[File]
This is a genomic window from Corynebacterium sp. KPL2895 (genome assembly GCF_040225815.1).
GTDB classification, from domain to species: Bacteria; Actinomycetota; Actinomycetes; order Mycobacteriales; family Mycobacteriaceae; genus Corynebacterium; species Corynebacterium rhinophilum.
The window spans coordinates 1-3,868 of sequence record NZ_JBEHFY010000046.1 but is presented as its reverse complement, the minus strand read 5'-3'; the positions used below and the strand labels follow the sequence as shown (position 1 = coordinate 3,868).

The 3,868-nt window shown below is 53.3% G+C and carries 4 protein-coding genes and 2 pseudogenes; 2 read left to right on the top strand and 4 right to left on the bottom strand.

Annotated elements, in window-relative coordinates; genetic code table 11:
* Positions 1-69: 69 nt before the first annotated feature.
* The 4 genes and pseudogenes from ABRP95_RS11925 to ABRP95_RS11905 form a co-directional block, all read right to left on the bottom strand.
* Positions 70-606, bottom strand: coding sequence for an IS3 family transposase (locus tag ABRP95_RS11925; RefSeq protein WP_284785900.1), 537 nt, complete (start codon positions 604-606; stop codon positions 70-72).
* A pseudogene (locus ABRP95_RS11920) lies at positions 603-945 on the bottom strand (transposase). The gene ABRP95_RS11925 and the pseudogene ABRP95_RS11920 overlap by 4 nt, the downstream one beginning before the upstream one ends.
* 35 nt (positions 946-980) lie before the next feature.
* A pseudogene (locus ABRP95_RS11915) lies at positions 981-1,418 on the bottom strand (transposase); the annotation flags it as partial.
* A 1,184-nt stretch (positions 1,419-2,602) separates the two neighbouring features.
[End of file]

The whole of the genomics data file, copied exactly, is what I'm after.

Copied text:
This is a genomic window from Corynebacterium sp. KPL2895 (genome assembly GCF_040225815.1).
GTDB classification, from domain to species: Bacteria; Actinomycetota; Actinomycetes; order Mycobacteriales; family Mycobacteriaceae; genus Corynebacterium; species Corynebacterium rhinophilum.
The window spans coordinates 1-3,868 of sequence record NZ_JBEHFY010000046.1 but is presented as its reverse complement, the minus strand read 5'-3'; the positions used below and the strand labels follow the sequence as shown (position 1 = coordinate 3,868).

The 3,868-nt window shown below is 53.3% G+C and carries 4 protein-coding genes and 2 pseudogenes; 2 read left to right on the top strand and 4 right to left on the bottom strand.

Annotated elements, in window-relative coordinates; genetic code table 11:
* Positions 1-69: 69 nt before the first annotated feature.
* The 4 genes and pseudogenes from ABRP95_RS11925 to ABRP95_RS11905 form a co-directional block, all read right to left on the bottom strand.
* Positions 70-606, bottom strand: coding sequence for an IS3 family transposase (locus tag ABRP95_RS11925; RefSeq protein WP_284785900.1), 537 nt, complete (start codon positions 604-606; stop codon positions 70-72).
* A pseudogene (locus ABRP95_RS11920) lies at positions 603-945 on the bottom strand (transposase). The gene ABRP95_RS11925 and the pseudogene ABRP95_RS11920 overlap by 4 nt, the downstream one beginning before the upstream one ends.
* 35 nt (positions 946-980) lie before the next feature.
* A pseudogene (locus ABRP95_RS11915) lies at positions 981-1,418 on the bottom strand (transposase); the annotation flags it as partial.
* A 1,184-nt stretch (positions 1,419-2,602) separates the two neighbouring features.